At last night’s Board of Education meeting, Superintendent Charles Sampson outlined how $1.4 million will be cut from Verona’s 2010-2011 budget in the wake of severe state cutbacks.
The presentation, which is on the Verona schools’ Web site, demonstrates how the money will be saved, without significant changes to student programs. Most of the savings come from “breakage”–the difference between the salaries of the 6 to 7 teachers who are retiring and their replacements; the administrative restructuring of the area coordinators at the H.B. Whitehorne Middle School and the district’s Gifted and Talented Program, and a cutback of aides in the Special Services department. One teaching position will be eliminated from HBW, although what position that is has not yet been made public.
The tax burden to the average home under this budget scenario is $290 per year, or $24 per month. Mr. Sampson pointed out that Verona has a tax rate that is “significantly lower” than that of comparable school districts such as Berkeley Heights, Glen Ridge, Cedar Grove, Caldwell and New Providence. The Verona district accomplishes this, he said, with the lowest cost-per-pupil and close to the highest classroom spending per pupil of the eight comparable districts. “It’s shocking to me how quickly other districts have jettisoned staff and programs, (in the wake of state aid cuts),” he said, adding that: “Putting a target on the back of the teachers has no place. We are dealing with the situation in a much different manner.”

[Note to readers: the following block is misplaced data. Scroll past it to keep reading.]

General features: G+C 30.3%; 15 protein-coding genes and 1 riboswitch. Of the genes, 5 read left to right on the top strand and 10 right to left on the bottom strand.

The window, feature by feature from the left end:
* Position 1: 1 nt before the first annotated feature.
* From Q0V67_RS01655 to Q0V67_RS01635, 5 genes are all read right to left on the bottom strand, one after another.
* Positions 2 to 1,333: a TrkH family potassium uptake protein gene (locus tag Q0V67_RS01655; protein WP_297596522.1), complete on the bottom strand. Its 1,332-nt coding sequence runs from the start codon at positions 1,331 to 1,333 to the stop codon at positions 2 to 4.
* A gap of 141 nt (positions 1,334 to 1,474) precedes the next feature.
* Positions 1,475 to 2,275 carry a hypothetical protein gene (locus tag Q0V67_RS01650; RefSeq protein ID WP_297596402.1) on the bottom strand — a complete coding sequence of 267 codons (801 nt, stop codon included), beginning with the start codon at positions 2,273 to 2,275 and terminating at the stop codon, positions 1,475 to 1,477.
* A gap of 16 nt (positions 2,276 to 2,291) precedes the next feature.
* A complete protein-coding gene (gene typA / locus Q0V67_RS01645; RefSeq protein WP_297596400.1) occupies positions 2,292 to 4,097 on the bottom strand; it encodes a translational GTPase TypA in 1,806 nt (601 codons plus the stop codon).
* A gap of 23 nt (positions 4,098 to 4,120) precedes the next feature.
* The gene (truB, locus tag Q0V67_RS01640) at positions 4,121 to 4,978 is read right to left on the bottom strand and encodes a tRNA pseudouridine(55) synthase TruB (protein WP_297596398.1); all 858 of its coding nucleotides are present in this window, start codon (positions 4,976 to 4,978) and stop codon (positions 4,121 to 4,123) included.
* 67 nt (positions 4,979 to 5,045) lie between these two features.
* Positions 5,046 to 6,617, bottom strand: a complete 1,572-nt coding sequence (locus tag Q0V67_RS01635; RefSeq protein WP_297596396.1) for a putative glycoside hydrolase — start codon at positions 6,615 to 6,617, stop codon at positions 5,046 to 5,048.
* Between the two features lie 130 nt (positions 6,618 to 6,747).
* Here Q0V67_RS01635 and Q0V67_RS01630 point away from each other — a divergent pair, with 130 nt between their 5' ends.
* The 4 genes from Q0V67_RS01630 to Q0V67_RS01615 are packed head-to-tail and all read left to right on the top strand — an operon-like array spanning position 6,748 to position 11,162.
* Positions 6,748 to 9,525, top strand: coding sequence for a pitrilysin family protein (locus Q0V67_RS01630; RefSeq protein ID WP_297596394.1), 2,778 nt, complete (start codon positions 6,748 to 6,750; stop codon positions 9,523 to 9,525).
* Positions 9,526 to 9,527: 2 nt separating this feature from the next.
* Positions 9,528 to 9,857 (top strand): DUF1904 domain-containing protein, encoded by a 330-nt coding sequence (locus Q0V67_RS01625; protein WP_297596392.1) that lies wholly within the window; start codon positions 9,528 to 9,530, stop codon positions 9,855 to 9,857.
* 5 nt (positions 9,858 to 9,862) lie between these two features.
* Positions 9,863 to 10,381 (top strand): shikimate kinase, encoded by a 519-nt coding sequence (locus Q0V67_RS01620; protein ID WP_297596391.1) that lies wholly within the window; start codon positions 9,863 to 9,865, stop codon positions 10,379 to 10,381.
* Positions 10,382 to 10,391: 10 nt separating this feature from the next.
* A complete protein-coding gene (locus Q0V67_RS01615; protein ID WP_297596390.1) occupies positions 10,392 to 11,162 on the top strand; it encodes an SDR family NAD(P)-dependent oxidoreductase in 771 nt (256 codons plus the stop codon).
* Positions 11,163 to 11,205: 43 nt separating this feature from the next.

Though the Verona High School Media Center was packed with about 35 residents, every one of those who spoke during the public portion of the meeting praised the school board’s efforts. “I fully support you,” said Alex Roman. “You have done the best you could do under the circumstances.” Holly Whitmore Denton asked about the impact of the elimination of a staff position through retirement in the high school’s science department, while Pat Chesney was concerned about the cutting of special education aides. Lisa Freschi expressed the hope that the Culinary Science department, which is being cut from the high school curriculum in favor of state-mandated technical and financial literacy programs, be reinstated at a future time.
Sampson will now begin making the rounds of the district school SCAs to rally support for the budget, beginning with a stop with board member Michael Unis at HBW’s library tonight at 7:30 p.m. The budget will be on the public ballot on April 20. Board President Steve Spardel mentioned that, in light of extremely low voter turnout, which hovers in the low teens, there is some talk in the state capital about removing school budgets from local ballots in the future, so long as they maintain the state mandated spending cap. “Keep your voice,” he said, “combat the erosion of local control and come out and vote.”